- A repertoire of ‘books in common’
- Dedicated time and space for reading aloud
- Offering choice – child involvement and ownership
In this short video, researcher Roger McDonald and teacher Claire Williams explain the implications of the TARs findings and how we can seek to address them in our own teaching practice.
As a useful starting point for teachers, I would highly recommend using the Open University’s ‘Review your Practice‘ survey for Reading Aloud. It’s a short 5 minute reflection task, which will help you to identify key areas to focus on. The OU website also has a plethora of useful documents to help improve your practice, including: practical classroom strategies for reading aloud, a reading aloud powerpoint for staff CPD (with accompanying guidance notes) and, perhaps most useful of all, plenty of Examples of Practice from other teachers. There is a whole library of fun, creative ideas that are sure to inspire your own reading aloud practice!
Four focus points
Here are some further considerations and ideas for teachers to think about in relation to the four key read aloud practices:
A rich and challenging variety of texts
First of all, teachers’ knowledge of children’s literature is crucial to ensuring quality (and up-to-date) texts are chosen and shared. Why not review your own knowledge of children’s literature using the Open University’s self-review form, join a Teachers’ Reading for Pleasure Group or read this handy guide about quality texts and where to find them. Ensure that there’s a wide variety of texts for children – have you covered non-fiction, poetry, magazines, audiobooks and digital texts, as well as fictional novels and picture books? When we read aloud with children we raise them to the level of the text so, finally, ensure that your texts are appropriately challenging.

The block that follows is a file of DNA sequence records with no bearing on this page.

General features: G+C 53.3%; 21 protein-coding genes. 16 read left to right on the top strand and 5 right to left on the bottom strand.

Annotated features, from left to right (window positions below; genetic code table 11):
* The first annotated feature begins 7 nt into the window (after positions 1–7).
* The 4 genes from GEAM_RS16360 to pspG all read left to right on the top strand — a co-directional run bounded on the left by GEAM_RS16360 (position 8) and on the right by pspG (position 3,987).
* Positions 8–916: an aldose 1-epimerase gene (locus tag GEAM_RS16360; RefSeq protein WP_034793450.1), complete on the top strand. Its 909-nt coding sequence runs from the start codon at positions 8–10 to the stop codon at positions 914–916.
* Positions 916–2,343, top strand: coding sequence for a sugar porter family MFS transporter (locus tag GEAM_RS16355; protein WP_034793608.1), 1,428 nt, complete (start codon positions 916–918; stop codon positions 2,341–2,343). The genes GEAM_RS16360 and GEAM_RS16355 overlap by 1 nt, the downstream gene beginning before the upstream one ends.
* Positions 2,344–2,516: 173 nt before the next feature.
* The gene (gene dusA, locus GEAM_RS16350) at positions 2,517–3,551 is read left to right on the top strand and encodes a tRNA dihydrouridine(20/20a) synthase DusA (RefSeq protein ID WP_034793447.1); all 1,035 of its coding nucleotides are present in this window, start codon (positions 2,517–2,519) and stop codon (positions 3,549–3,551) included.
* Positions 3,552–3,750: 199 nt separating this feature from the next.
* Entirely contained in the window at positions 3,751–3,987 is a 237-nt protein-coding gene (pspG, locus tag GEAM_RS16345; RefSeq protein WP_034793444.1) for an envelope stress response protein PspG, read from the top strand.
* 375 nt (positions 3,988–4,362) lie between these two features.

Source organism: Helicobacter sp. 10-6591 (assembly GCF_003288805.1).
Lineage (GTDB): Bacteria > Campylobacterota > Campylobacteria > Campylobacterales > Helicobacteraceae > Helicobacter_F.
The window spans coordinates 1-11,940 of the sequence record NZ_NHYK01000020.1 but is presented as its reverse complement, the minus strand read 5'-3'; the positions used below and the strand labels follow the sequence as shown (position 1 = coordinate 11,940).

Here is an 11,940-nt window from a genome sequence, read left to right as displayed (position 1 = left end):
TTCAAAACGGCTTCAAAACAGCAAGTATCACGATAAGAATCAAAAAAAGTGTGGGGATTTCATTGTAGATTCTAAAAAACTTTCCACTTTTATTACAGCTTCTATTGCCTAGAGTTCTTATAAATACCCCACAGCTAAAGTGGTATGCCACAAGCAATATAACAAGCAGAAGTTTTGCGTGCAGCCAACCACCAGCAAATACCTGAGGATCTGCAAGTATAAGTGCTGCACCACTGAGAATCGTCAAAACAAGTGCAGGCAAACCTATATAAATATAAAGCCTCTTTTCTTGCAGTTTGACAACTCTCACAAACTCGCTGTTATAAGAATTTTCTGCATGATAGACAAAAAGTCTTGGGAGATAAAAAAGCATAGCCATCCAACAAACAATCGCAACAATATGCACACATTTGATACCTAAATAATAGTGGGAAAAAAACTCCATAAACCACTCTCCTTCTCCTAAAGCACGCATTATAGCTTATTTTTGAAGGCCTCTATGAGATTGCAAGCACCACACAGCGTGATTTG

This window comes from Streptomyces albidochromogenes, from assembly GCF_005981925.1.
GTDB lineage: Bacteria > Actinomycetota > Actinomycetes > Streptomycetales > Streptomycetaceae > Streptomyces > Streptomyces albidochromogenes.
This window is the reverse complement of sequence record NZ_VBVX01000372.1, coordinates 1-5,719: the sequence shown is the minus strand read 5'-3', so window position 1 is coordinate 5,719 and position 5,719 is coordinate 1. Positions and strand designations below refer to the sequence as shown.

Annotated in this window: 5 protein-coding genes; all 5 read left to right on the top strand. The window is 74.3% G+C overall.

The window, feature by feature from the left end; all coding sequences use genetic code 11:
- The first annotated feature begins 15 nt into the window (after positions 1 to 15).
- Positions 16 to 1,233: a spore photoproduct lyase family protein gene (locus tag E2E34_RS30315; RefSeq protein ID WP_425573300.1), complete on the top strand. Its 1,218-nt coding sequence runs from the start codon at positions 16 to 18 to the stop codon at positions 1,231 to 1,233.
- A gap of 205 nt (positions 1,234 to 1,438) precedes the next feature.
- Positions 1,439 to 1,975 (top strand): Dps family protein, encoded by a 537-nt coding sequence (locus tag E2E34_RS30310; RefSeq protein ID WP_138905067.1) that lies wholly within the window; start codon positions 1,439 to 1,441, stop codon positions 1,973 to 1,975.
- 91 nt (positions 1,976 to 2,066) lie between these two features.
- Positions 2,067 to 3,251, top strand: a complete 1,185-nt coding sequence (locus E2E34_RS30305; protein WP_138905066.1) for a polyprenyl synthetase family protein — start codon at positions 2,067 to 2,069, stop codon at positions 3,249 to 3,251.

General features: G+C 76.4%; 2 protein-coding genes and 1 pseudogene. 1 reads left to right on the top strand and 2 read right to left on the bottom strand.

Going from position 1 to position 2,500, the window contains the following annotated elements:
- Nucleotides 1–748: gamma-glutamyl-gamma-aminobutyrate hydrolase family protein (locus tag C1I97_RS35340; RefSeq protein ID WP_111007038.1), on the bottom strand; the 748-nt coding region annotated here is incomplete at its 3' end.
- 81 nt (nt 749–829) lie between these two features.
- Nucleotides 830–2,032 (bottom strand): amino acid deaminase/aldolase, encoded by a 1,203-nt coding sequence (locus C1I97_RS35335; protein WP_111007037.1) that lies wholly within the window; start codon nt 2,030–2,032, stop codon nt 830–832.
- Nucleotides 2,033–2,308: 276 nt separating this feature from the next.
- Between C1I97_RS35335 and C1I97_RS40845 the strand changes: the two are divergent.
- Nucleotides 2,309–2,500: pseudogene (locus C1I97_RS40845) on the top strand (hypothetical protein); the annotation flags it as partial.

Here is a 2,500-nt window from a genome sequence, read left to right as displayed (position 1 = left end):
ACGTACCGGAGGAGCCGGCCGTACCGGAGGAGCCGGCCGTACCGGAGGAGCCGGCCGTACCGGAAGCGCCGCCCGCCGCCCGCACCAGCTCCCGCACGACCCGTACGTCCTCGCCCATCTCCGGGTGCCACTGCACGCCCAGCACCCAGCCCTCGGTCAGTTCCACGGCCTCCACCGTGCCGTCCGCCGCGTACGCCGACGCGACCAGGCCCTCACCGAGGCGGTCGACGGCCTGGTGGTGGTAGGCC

A repertoire of ‘books in common’
It might be a class read aloud, but it could also be displays (of what the teacher is reading, or covers of books you’ve read together and shared), personal book recommendations by teachers for children, book tastings, blind dates with books, book groups or clubs (in school as well as at home), or even using something like ‘Bookflix‘ as an anchor for book talk and discussion (such as this one, kindly shared on Twitter by Headteacher Phil Robertson).
Dedicated time and space for reading aloud
Reading aloud, simply for enjoyment – not linked to learning or literacy, should be part of everyday school life. Make time for it on your timetables and ensure that it is protected. Also consider the spaces you use for reading aloud. Try making a cosy environment for reading aloud to make the experience all the more enjoyable – add blankets, cushions, comfy chairs, perhaps even pop a roaring log fire on your interactive whiteboard. Read in the dark with a torch or outside in the sunshine. Allow the children to kick off their shoes and choose where they sit. Whatever you do, make it enjoyable.
Offering choice – child involvement and ownership
Have you considered how you choose your read alouds? If you’re still choosing them for the children, why is that? Could you ask them to bring in their own recommended reads? Could you give the children 3 potential options and take a vote? Could you host a book world cup and hand power over to the children to decide? Think carefully about how you might get the children involved in the decision making process, it’s sure to increase their level of engagement and ownership over the book.
The rights of the reader, as illustrated beautifully in this poster, also include the right not to finish a book. If the class find a book ‘boring’ or they’re not collectively into it, have a discussion about it and go with the majority. Sometimes it’s worth changing your read aloud book and finding one that really excites and engages the children. Don’t struggle through a book that they don’t enjoy!
Want to find out more?
Look at the UKLA/Primary National Strategy professional development guide to developing reading for pleasure (based upon TaRs, Cremin et al., 2008).
Building Communities of Readers by Teresa Cremin, Marilyn Mottram, Fiona Collins and Sacha Powell (2008). You can read an extract here.
Building Communities of Engaged Readers: Reading for Pleasure (Cremin, T., Mottram, M., Collins, F., Powell, S. and Safford, K., 2014) is